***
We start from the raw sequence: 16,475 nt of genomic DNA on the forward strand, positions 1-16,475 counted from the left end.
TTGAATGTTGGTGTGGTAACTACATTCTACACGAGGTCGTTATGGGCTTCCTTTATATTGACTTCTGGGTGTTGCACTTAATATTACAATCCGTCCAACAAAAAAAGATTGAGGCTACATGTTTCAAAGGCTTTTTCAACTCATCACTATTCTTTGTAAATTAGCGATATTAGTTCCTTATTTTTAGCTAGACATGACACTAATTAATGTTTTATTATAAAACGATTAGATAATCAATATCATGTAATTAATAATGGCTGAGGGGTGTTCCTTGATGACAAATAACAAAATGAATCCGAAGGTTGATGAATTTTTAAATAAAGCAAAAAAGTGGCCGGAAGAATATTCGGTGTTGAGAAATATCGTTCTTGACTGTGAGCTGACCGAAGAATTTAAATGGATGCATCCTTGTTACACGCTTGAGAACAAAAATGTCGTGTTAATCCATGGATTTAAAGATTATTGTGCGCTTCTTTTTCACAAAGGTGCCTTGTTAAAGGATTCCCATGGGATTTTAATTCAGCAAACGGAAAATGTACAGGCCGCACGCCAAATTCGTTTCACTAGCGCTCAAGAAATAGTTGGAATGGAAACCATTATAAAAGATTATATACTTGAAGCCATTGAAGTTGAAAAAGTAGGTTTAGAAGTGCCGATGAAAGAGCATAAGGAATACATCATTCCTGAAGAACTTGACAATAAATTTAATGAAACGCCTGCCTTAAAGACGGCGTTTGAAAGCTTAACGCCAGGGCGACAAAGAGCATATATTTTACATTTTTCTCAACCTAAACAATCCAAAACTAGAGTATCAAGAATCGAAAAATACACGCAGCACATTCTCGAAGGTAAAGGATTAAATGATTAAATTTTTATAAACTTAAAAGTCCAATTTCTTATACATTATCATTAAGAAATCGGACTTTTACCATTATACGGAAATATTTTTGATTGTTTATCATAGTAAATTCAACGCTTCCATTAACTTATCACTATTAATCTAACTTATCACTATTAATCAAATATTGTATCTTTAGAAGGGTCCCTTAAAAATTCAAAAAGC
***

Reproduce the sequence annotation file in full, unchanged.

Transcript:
We start from the raw sequence: 16,475 nt of genomic DNA on the forward strand, positions 1-16,475 counted from the left end.
TTGAATGTTGGTGTGGTAACTACATTCTACACGAGGTCGTTATGGGCTTCCTTTATATTGACTTCTGGGTGTTGCACTTAATATTACAATCCGTCCAACAAAAAAAGATTGAGGCTACATGTTTCAAAGGCTTTTTCAACTCATCACTATTCTTTGTAAATTAGCGATATTAGTTCCTTATTTTTAGCTAGACATGACACTAATTAATGTTTTATTATAAAACGATTAGATAATCAATATCATGTAATTAATAATGGCTGAGGGGTGTTCCTTGATGACAAATAACAAAATGAATCCGAAGGTTGATGAATTTTTAAATAAAGCAAAAAAGTGGCCGGAAGAATATTCGGTGTTGAGAAATATCGTTCTTGACTGTGAGCTGACCGAAGAATTTAAATGGATGCATCCTTGTTACACGCTTGAGAACAAAAATGTCGTGTTAATCCATGGATTTAAAGATTATTGTGCGCTTCTTTTTCACAAAGGTGCCTTGTTAAAGGATTCCCATGGGATTTTAATTCAGCAAACGGAAAATGTACAGGCCGCACGCCAAATTCGTTTCACTAGCGCTCAAGAAATAGTTGGAATGGAAACCATTATAAAAGATTATATACTTGAAGCCATTGAAGTTGAAAAAGTAGGTTTAGAAGTGCCGATGAAAGAGCATAAGGAATACATCATTCCTGAAGAACTTGACAATAAATTTAATGAAACGCCTGCCTTAAAGACGGCGTTTGAAAGCTTAACGCCAGGGCGACAAAGAGCATATATTTTACATTTTTCTCAACCTAAACAATCCAAAACTAGAGTATCAAGAATCGAAAAATACACGCAGCACATTCTCGAAGGTAAAGGATTAAATGATTAAATTTTTATAAACTTAAAAGTCCAATTTCTTATACATTATCATTAAGAAATCGGACTTTTACCATTATACGGAAATATTTTTGATTGTTTATCATAGTAAATTCAACGCTTCCATTAACTTATCACTATTAATCTAACTTATCACTATTAATCAAATATTGTATCTTTAGAAGGGTCCCTTAAAAATTCAAAAAGC